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Radon Resistant New Construction

Installing a radon system during construction prepares the home for increased radon removal. If high radon levels are found after occupancy, a fan can be readily installed.

There are good reasons to install a radon system during construction:

  • There is no reliable way to test the ground in advance for radon.
  • The average residential radon level in Pennsylvania is 7-8 picocuries per liter (U.S. Environmental Protection Agency's Action Level is 4 picocuries per liter).
  • The cost of installing the radon system during construction should be less than installing one after the fact.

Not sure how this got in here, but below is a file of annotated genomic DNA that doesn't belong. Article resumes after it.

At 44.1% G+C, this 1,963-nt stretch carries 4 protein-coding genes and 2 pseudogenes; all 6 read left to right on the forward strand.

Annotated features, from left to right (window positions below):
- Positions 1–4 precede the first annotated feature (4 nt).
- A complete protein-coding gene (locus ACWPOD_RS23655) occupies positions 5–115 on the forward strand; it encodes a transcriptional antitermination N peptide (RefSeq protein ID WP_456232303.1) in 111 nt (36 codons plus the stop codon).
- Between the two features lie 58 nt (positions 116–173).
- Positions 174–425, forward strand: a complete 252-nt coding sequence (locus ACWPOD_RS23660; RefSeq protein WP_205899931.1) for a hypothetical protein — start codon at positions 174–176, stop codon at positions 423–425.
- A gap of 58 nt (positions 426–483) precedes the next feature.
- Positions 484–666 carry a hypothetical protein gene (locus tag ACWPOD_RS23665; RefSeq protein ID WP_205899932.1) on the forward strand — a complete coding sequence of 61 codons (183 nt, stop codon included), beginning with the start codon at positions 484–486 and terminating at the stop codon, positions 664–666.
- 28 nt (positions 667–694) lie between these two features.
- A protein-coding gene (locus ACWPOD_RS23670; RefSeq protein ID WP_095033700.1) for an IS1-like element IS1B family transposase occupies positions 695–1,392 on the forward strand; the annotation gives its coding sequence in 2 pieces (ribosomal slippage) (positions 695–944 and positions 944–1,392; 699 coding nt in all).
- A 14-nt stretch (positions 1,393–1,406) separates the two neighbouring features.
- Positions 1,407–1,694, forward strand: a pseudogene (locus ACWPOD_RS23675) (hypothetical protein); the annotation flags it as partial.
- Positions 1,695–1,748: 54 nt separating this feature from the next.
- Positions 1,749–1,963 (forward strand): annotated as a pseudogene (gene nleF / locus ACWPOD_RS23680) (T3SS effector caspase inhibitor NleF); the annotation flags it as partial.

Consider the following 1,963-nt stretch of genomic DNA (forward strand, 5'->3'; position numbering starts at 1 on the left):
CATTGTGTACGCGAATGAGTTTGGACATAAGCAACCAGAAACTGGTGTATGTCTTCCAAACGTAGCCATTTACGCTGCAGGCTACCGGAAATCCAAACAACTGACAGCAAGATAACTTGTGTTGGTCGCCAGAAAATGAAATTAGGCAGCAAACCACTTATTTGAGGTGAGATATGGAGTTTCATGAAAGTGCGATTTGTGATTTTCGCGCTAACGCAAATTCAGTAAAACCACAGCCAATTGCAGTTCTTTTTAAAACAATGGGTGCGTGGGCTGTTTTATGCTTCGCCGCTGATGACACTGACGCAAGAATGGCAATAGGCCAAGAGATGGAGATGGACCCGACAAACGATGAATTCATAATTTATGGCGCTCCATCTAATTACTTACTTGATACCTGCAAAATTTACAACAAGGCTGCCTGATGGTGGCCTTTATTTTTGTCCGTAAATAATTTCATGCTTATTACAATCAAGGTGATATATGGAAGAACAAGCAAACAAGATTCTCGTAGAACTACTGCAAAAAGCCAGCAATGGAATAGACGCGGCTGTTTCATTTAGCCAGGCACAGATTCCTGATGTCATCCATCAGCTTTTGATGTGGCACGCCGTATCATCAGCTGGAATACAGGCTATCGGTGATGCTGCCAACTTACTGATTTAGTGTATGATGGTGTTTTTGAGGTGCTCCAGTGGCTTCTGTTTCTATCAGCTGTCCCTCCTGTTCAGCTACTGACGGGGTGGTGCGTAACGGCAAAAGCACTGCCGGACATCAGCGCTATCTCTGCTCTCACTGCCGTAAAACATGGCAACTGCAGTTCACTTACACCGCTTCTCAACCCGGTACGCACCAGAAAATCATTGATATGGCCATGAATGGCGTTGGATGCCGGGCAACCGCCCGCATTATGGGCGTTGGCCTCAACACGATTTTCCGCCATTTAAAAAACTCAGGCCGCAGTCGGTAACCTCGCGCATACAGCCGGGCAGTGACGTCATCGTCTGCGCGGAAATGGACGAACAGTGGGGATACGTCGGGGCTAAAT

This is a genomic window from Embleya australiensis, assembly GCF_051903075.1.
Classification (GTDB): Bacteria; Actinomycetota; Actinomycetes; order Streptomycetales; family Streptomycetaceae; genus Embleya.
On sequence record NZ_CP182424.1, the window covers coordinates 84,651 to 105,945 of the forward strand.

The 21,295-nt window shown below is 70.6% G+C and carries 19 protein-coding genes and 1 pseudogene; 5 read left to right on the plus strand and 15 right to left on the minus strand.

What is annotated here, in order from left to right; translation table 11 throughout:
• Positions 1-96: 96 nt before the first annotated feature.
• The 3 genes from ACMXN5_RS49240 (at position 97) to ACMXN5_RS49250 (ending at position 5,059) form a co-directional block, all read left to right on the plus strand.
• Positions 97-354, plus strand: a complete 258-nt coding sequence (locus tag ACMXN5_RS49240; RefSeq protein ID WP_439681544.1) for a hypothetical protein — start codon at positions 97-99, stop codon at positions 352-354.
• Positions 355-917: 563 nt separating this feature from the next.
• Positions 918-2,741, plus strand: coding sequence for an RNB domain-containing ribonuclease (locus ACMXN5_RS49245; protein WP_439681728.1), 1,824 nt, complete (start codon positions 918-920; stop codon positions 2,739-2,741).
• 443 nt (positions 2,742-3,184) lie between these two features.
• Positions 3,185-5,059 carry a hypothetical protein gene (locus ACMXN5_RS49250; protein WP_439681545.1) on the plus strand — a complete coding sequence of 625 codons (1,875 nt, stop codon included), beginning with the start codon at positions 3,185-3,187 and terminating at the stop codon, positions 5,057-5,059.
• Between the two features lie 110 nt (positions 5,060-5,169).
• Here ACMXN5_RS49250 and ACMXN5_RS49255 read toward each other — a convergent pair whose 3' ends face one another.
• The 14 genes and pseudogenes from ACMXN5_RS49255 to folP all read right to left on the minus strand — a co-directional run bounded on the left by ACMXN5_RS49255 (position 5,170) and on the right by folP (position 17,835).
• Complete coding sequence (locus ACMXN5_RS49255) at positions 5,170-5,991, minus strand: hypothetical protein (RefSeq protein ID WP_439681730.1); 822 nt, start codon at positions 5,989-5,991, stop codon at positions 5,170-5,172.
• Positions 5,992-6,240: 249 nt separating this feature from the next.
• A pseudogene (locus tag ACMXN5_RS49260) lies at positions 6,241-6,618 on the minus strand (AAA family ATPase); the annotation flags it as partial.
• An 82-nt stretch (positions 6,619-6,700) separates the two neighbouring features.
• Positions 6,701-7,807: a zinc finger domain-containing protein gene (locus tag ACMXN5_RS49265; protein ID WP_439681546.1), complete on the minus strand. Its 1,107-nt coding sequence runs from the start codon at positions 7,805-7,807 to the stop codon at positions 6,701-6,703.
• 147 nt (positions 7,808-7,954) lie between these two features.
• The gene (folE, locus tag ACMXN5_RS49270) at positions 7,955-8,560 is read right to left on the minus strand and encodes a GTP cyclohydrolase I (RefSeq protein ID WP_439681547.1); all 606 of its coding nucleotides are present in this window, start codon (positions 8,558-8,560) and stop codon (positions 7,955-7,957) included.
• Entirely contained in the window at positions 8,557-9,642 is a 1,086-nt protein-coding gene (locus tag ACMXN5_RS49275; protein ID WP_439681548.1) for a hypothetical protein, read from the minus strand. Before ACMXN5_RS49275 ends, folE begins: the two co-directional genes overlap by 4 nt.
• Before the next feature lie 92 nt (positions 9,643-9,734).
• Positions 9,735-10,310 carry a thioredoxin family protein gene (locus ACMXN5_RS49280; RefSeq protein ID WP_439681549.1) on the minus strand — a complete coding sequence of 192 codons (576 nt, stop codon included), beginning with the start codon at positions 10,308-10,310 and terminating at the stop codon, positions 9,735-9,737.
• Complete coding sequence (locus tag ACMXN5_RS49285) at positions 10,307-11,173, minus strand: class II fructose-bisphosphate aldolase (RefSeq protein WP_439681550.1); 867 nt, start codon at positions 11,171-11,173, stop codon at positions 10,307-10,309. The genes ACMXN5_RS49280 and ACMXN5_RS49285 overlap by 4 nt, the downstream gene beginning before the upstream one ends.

• Building the radon system internally should keep aesthetics of the home intact. If radon is not addressed during construction, an outside radon system may be required if the radon test comes back greater than 4 picocuries per liter.

Building Code Requirements

The statewide building code does not require radon-resistant new construction. However, local municipalities may have adopted this portion of the building code.

Caution

Although the work is straight forward, there are many pitfalls to avoid. A builder doing this work should carefully look over the available material and gain the necessary knowledge. Hiring a Pennsylvania certified mitigator during construction is not required but would certainly be beneficial. Any person performing radon work after the home's occupancy requires Pennsylvania certification. The Department of Environmental Protection certifies radon mitigators in Pennsylvania.

Radon testing is recommended shortly after occupancy to determine if the system is to be activated with a fan.